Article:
"$ssbump" "1" //Is the normal map actually a ssbump? 1 = yes
    "$texture2" "FILEPATH STARTING AFTER (mod)/materials/" //Used by -TwoTexture; Multiplied onto albedo
    What is VTF
    Valve texture format, saves textures and some extra data about them.
    Textures must be 2^N in both X and Y. (X and Y are usually refered to as U and V)
    Multiple images can be stored in a single vtf. These are used mostly for animations and cubemaps.
    What is VMT
    Valve material type, saves properties of a surface.
    This means which textures to use and how to use them.
    Also controls how a surface is lit and other special effects.
    Usefull Programs and Stuff
    Notepad++ Plugin
    Windows VTF Shell Extension
    Making a VTF
    Drag PNG or TGA in VTFEdit
    You are greeted by a window with 3 tabs: General, Advanced, Resources
    	There are 4 sections here: General, Mipmaps, Resize, Normal Map
    		Normal Format and Alpha Format
    			Always pick the same for both to counteract any potential errors that might happen.
    			Look up the "What texture compression to use" part of this guide.
    		Texture Type
    			Most cases you will want "Animated Texture". Considering you only have a single frame, it will not actually be animated.
    		When viewed in low texture resolution, from an angle or from far away, the texture will switch to a lower resolution of itself. These are called "Mipmaps".
    		You should always have "Generate Mipmaps" checked unless you have a very good reason not to! Preventing texture seems on a model is not a valid reason.
    		Mipmap Filer and Sharpen Filter are something you are gonna have to play around with. Some texture look better with a strong sharpen filter, others look better with a smoothen filter.
    			I generaly use Quadratic + Sharpen Soft
    		Don't even bother with this. It doesn't even seem to work anyways(?).
    	Normal Map
    		Don't bother with this either. Automated creation of normal maps is always a bad idea.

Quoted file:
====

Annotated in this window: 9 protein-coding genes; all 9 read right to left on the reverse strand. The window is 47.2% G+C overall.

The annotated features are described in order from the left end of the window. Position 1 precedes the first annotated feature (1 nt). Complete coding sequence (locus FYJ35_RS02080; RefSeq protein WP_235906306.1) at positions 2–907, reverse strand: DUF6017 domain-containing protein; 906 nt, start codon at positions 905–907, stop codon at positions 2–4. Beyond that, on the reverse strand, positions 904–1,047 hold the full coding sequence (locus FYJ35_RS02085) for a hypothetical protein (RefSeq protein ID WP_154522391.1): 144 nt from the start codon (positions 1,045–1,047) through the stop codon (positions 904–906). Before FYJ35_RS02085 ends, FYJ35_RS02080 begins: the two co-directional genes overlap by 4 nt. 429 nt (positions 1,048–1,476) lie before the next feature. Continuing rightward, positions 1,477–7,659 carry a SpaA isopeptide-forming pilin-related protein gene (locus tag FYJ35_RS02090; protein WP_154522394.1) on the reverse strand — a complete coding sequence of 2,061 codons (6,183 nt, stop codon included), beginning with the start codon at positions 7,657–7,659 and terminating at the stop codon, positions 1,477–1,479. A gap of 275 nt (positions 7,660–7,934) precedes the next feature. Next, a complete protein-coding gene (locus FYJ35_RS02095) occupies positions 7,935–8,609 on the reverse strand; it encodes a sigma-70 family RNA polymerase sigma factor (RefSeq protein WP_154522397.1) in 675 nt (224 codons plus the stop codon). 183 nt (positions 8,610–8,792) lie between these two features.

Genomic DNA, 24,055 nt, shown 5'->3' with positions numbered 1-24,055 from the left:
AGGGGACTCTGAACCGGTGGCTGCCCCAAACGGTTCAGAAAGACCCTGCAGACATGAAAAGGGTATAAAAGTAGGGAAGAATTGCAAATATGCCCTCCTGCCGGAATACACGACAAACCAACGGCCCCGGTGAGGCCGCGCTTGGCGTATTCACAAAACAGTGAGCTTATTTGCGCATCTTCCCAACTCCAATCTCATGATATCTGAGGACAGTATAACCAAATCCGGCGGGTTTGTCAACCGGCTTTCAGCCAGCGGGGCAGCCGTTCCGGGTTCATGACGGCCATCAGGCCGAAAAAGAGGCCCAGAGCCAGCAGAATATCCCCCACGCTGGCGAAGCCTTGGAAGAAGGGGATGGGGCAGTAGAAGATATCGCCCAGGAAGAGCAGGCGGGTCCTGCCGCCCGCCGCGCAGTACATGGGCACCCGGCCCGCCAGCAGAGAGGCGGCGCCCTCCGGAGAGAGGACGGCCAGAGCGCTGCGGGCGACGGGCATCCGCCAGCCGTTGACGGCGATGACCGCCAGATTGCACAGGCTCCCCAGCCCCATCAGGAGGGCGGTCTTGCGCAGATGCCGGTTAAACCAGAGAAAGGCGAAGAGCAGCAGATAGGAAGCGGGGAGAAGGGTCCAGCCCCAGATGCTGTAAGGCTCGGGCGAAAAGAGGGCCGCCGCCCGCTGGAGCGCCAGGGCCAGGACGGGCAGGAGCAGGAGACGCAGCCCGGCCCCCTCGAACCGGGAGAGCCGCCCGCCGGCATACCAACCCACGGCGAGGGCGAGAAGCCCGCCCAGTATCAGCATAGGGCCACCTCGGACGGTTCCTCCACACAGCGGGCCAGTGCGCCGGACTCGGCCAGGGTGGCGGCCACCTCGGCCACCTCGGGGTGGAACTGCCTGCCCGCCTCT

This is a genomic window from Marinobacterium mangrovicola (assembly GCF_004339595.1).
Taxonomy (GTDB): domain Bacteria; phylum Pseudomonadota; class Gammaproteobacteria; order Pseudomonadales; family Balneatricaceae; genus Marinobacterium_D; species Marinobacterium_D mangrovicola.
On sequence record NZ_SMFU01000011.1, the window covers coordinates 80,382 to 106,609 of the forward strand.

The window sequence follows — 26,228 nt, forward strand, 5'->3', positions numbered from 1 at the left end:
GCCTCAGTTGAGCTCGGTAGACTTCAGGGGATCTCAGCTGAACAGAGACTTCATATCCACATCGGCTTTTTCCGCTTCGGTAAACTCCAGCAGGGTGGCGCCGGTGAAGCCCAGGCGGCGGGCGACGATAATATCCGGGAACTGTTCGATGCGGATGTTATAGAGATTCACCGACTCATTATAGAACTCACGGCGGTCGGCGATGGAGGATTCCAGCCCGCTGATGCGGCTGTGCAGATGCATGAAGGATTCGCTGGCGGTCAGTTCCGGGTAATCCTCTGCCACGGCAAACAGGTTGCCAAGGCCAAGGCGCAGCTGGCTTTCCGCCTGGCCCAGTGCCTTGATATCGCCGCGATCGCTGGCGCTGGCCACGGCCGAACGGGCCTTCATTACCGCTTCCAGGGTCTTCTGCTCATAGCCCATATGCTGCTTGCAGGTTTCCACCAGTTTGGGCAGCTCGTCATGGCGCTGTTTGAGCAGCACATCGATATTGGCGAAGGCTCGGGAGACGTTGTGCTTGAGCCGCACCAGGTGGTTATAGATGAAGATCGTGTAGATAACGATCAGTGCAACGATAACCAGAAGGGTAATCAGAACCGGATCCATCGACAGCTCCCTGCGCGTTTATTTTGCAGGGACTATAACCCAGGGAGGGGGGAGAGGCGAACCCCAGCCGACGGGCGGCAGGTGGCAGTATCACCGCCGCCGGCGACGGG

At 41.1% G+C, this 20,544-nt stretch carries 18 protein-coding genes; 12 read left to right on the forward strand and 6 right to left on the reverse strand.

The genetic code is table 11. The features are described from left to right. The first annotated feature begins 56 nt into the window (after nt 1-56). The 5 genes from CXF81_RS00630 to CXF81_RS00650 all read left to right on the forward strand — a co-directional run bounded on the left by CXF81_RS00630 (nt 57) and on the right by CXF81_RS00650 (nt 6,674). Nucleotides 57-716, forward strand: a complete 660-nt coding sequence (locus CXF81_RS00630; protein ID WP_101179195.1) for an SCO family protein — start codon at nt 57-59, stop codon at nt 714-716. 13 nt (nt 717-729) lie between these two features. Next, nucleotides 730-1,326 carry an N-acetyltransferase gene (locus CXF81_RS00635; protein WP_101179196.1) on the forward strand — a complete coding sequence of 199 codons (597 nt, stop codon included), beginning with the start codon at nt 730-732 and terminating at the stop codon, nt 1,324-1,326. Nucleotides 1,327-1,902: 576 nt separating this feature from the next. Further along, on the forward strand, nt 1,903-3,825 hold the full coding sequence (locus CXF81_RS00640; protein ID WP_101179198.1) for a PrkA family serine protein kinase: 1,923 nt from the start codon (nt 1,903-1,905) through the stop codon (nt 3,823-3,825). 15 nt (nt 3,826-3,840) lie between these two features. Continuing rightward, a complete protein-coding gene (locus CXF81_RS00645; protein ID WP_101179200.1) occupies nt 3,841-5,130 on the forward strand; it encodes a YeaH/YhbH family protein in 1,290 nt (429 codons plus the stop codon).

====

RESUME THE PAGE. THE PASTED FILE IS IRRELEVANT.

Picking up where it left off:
Pick 7.3 and never change it. Do not pick 7.4!
    	Gamma Correction
    		I dunno if that's a good idea to have checked. I have it unchecked.
    		Check "Compute Reflectivity" and "Genereate Thumbnail". Uncheck if you are making a texture that is not meant to be an albedo/diffuse/colormap. (Although keeping it checked won't hurt anybody)
    	DXT Compression
    		Always leave it on High.
    	The other settings here are weird and don't need to be touched.
    	Ignore this stuff unless you really wanna include information in the VTF, like "Hey look I made this texture".
    Press "Ok"
    There are 4 tabs on the left: File System, Image, Info, Resources.
    Most of these are read-only. You will only ever need "Image" and "Info"
    			The frame of the animation. Click the arrows to look at the different frames or click "Play" below to have VTFEdit do the clicking for you.
    			Look at a different side of a cubemap.
    			Look at a different slice of a volumetric texture.
    			Look at smaller version of the texture. Use this to check if your mipmaps settings are good or not.
    		Key, Shift, Gamma
    			These always appear greyed out for me, no idea what makes them useable.
    		Some important information is stored in these flags. Click the little box to place or remove a checkmark. Some flags are determined when the VTF is created, you can not change these afterwards!
    		Look up the "What do these flags do" part of this guide.
    	Here you can find information about the texture, like the resolution, the file size and the compression format used.
    Making a VMT
    Try to copy existing VMTs and slightly edit them if you are having trouble understanding this stuff.
    Every VMT starts with a Shader. Most common are LightmappedGeneric, VertexlitGeneric and UnlitGeneric.
    	Look up the "Which shader do I use" part of this guide.
  2. MaccyF

    aa MaccyF Notoriously Unreliable

    Positive Ratings:
    I haven't had time to properly read through this yet, but one thing i did notice is

    Tf2 textures use baked in lighting (AO) in most instances, so diffuse would be the better term to use.